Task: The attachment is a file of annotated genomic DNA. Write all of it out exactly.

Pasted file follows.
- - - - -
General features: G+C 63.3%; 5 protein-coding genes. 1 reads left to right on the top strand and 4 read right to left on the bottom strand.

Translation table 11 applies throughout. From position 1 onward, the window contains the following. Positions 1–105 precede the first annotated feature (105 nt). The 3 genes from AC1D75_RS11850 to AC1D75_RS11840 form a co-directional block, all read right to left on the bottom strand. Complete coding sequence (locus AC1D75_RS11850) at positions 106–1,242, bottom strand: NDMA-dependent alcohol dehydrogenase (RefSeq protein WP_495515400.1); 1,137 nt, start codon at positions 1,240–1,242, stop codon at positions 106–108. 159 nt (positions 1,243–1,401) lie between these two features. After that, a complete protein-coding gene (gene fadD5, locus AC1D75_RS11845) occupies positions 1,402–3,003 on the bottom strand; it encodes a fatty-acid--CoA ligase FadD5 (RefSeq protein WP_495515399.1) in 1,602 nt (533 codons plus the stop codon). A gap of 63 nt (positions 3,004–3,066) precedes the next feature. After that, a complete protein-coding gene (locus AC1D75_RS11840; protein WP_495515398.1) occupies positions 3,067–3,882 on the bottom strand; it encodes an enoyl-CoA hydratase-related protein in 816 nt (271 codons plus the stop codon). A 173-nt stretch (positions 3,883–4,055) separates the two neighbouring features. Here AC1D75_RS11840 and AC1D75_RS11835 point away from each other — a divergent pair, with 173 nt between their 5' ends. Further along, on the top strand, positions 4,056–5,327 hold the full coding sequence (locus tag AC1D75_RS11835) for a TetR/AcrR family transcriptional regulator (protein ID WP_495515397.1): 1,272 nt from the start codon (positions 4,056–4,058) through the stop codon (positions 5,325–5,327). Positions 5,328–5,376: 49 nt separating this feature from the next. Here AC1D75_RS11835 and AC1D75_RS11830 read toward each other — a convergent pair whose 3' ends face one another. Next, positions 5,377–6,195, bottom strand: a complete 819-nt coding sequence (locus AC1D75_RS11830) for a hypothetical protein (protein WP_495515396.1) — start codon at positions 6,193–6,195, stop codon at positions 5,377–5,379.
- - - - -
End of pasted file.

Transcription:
General features: G+C 63.3%; 5 protein-coding genes. 1 reads left to right on the top strand and 4 read right to left on the bottom strand.

Translation table 11 applies throughout. From position 1 onward, the window contains the following. Positions 1–105 precede the first annotated feature (105 nt). The 3 genes from AC1D75_RS11850 to AC1D75_RS11840 form a co-directional block, all read right to left on the bottom strand. Complete coding sequence (locus AC1D75_RS11850) at positions 106–1,242, bottom strand: NDMA-dependent alcohol dehydrogenase (RefSeq protein WP_495515400.1); 1,137 nt, start codon at positions 1,240–1,242, stop codon at positions 106–108. 159 nt (positions 1,243–1,401) lie between these two features. After that, a complete protein-coding gene (gene fadD5, locus AC1D75_RS11845) occupies positions 1,402–3,003 on the bottom strand; it encodes a fatty-acid--CoA ligase FadD5 (RefSeq protein WP_495515399.1) in 1,602 nt (533 codons plus the stop codon). A gap of 63 nt (positions 3,004–3,066) precedes the next feature. After that, a complete protein-coding gene (locus AC1D75_RS11840; protein WP_495515398.1) occupies positions 3,067–3,882 on the bottom strand; it encodes an enoyl-CoA hydratase-related protein in 816 nt (271 codons plus the stop codon). A 173-nt stretch (positions 3,883–4,055) separates the two neighbouring features. Here AC1D75_RS11840 and AC1D75_RS11835 point away from each other — a divergent pair, with 173 nt between their 5' ends. Further along, on the top strand, positions 4,056–5,327 hold the full coding sequence (locus tag AC1D75_RS11835) for a TetR/AcrR family transcriptional regulator (protein ID WP_495515397.1): 1,272 nt from the start codon (positions 4,056–4,058) through the stop codon (positions 5,325–5,327). Positions 5,328–5,376: 49 nt separating this feature from the next. Here AC1D75_RS11835 and AC1D75_RS11830 read toward each other — a convergent pair whose 3' ends face one another. Next, positions 5,377–6,195, bottom strand: a complete 819-nt coding sequence (locus AC1D75_RS11830) for a hypothetical protein (protein WP_495515396.1) — start codon at positions 6,193–6,195, stop codon at positions 5,377–5,379.